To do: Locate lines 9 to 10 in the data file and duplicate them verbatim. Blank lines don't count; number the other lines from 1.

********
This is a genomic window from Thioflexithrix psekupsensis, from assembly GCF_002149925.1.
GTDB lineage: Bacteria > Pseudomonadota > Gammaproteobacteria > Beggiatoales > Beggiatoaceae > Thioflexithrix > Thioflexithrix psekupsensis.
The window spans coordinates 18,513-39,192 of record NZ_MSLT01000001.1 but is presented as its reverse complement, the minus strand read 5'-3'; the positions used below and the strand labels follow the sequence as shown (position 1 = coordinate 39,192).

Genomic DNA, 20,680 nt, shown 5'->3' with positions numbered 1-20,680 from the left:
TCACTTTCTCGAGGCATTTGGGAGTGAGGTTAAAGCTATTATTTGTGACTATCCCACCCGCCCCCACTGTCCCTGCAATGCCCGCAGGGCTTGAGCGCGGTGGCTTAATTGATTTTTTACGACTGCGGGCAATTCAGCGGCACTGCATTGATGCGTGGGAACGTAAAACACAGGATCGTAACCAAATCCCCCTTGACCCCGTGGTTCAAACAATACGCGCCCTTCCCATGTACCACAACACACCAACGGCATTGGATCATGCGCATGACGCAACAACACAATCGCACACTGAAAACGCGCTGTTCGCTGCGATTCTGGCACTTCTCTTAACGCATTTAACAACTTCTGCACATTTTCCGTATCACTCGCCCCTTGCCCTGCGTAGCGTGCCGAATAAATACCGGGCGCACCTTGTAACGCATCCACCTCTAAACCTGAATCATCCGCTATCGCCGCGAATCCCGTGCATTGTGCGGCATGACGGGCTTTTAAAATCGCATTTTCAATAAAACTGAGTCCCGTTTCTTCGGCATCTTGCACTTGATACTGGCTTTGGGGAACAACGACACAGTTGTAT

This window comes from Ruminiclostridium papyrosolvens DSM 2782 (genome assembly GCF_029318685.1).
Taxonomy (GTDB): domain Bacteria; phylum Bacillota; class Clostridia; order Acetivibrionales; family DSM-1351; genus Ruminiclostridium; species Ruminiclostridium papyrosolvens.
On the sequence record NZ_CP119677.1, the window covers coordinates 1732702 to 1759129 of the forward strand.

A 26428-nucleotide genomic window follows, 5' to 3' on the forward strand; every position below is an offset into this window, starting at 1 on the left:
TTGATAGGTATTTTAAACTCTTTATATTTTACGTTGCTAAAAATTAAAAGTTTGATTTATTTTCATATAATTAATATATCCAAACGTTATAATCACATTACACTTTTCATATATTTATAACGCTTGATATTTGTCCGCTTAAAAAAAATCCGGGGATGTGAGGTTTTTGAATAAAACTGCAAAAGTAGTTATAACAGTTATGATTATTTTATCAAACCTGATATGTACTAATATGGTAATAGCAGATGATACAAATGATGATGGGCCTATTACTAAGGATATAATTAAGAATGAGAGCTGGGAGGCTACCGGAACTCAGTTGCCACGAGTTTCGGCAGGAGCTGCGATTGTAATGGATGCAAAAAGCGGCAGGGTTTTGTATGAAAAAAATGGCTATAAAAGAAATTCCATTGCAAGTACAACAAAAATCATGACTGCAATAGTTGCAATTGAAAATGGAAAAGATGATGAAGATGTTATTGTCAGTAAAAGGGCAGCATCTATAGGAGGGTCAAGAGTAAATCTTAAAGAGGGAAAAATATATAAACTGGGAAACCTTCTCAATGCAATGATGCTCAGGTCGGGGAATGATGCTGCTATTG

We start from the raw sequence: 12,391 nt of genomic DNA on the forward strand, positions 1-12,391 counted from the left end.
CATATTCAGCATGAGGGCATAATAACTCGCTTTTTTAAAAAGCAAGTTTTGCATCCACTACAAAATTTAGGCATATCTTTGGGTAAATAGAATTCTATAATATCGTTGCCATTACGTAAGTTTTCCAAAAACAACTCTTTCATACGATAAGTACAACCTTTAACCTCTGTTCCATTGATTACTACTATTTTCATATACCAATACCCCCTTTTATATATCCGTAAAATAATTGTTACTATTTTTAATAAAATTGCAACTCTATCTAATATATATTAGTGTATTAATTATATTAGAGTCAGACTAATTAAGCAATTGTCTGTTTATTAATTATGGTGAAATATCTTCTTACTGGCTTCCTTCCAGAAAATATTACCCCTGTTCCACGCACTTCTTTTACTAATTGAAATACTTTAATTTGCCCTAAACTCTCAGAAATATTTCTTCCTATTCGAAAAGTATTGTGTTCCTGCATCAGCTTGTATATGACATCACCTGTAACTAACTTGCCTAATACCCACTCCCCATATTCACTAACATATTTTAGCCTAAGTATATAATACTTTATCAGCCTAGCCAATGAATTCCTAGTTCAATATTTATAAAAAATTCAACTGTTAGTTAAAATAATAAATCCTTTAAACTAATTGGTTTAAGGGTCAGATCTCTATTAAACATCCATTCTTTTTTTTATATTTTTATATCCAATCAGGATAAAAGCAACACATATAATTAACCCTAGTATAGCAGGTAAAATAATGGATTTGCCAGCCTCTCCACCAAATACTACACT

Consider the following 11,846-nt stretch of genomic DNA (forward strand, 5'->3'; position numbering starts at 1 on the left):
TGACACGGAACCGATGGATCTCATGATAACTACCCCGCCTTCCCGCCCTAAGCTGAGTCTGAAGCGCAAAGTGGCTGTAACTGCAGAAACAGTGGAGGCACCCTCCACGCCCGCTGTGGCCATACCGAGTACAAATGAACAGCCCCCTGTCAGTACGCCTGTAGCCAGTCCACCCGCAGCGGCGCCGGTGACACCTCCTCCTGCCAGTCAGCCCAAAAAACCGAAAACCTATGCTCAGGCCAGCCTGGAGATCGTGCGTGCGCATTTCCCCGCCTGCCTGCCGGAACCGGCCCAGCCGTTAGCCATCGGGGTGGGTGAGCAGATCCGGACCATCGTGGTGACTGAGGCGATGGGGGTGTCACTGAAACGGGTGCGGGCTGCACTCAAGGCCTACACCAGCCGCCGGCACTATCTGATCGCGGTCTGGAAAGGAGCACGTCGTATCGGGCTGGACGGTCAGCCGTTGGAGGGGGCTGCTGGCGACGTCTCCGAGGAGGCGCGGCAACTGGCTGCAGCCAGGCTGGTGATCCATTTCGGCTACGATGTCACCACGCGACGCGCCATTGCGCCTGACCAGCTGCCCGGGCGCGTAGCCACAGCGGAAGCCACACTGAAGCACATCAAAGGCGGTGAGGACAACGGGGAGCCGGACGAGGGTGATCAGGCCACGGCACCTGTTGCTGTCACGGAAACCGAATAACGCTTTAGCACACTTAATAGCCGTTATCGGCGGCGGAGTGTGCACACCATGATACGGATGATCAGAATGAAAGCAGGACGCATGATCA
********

A 26428-nucleotide genomic window follows, 5' to 3' on the forward strand; every position below is an offset into this window, starting at 1 on the left:
TTGATAGGTATTTTAAACTCTTTATATTTTACGTTGCTAAAAATTAAAAGTTTGATTTATTTTCATATAATTAATATATCCAAACGTTATAATCACATTACACTTTTCATATATTTATAACGCTTGATATTTGTCCGCTTAAAAAAAATCCGGGGATGTGAGGTTTTTGAATAAAACTGCAAAAGTAGTTATAACAGTTATGATTATTTTATCAAACCTGATATGTACTAATATGGTAATAGCAGATGATACAAATGATGATGGGCCTATTACTAAGGATATAATTAAGAATGAGAGCTGGGAGGCTACCGGAACTCAGTTGCCACGAGTTTCGGCAGGAGCTGCGATTGTAATGGATGCAAAAAGCGGCAGGGTTTTGTATGAAAAAAATGGCTATAAAAGAAATTCCATTGCAAGTACAACAAAAATCATGACTGCAATAGTTGCAATTGAAAATGGAAAAGATGATGAAGATGTTATTGTCAGTAAAAGGGCAGCATCTATAGGAGGGTCAAGAGTAAATCTTAAAGAGGGAAAAATATATAAACTGGGAAACCTTCTCAATGCAATGATGCTCAGGTCGGGGAATGATGCTGCTATTG